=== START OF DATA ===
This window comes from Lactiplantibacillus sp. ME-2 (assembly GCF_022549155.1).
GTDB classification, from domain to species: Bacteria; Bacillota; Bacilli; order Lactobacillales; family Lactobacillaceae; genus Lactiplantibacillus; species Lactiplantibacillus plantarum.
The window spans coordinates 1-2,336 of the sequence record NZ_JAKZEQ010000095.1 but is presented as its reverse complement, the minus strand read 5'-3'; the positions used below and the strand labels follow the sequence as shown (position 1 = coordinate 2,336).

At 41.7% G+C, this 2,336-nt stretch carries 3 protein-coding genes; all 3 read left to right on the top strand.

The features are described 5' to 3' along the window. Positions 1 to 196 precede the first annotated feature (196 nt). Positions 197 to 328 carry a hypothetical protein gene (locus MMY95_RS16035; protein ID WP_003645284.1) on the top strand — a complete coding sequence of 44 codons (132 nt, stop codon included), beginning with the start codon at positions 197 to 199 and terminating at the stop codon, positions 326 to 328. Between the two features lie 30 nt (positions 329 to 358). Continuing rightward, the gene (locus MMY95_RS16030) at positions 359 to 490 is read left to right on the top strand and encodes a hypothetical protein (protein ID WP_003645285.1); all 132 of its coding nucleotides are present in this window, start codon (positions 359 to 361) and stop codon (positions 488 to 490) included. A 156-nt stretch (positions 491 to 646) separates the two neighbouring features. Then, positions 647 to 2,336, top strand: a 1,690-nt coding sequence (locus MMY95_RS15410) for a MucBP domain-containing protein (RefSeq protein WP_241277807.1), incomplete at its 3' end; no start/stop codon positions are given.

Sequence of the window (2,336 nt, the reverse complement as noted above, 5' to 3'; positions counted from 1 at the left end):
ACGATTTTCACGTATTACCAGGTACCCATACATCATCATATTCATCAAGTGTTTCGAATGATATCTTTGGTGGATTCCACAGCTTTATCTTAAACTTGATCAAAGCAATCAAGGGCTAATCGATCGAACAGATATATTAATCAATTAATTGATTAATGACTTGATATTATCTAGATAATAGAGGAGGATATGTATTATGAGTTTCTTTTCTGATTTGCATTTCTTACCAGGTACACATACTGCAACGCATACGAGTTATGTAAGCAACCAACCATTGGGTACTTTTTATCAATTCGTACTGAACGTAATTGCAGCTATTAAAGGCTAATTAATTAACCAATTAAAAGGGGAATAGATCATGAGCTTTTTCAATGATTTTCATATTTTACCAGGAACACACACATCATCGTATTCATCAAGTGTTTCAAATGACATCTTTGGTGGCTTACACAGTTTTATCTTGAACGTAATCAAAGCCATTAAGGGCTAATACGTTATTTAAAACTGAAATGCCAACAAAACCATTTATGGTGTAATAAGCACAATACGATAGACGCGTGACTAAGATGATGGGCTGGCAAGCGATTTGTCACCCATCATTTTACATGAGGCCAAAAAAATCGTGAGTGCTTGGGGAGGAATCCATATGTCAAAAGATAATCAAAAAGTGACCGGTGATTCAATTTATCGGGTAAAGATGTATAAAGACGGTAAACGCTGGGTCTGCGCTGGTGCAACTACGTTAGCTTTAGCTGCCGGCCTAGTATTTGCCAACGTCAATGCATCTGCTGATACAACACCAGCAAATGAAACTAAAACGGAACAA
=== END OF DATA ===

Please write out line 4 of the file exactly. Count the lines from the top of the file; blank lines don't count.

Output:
At 41.7% G+C, this 2,336-nt stretch carries 3 protein-coding genes; all 3 read left to right on the top strand.